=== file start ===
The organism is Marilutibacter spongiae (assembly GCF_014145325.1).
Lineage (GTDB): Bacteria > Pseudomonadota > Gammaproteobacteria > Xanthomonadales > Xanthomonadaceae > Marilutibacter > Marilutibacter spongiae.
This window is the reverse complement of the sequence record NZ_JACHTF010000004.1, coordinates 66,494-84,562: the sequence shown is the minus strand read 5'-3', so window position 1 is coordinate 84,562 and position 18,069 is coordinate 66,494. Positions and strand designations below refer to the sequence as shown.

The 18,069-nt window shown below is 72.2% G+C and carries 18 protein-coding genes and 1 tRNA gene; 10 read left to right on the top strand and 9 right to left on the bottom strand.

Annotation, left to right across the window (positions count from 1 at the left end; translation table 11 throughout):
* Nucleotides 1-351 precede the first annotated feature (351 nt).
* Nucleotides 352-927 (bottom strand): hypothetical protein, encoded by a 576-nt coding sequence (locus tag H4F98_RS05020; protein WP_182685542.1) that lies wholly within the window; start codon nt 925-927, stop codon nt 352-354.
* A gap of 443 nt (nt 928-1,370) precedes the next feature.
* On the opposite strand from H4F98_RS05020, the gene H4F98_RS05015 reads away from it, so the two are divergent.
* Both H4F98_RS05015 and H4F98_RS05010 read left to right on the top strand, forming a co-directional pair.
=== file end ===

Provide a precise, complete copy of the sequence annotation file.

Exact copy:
The organism is Marilutibacter spongiae (assembly GCF_014145325.1).
Lineage (GTDB): Bacteria > Pseudomonadota > Gammaproteobacteria > Xanthomonadales > Xanthomonadaceae > Marilutibacter > Marilutibacter spongiae.
This window is the reverse complement of the sequence record NZ_JACHTF010000004.1, coordinates 66,494-84,562: the sequence shown is the minus strand read 5'-3', so window position 1 is coordinate 84,562 and position 18,069 is coordinate 66,494. Positions and strand designations below refer to the sequence as shown.

The 18,069-nt window shown below is 72.2% G+C and carries 18 protein-coding genes and 1 tRNA gene; 10 read left to right on the top strand and 9 right to left on the bottom strand.

Annotation, left to right across the window (positions count from 1 at the left end; translation table 11 throughout):
* Nucleotides 1-351 precede the first annotated feature (351 nt).
* Nucleotides 352-927 (bottom strand): hypothetical protein, encoded by a 576-nt coding sequence (locus tag H4F98_RS05020; protein WP_182685542.1) that lies wholly within the window; start codon nt 925-927, stop codon nt 352-354.
* A gap of 443 nt (nt 928-1,370) precedes the next feature.
* On the opposite strand from H4F98_RS05020, the gene H4F98_RS05015 reads away from it, so the two are divergent.
* Both H4F98_RS05015 and H4F98_RS05010 read left to right on the top strand, forming a co-directional pair.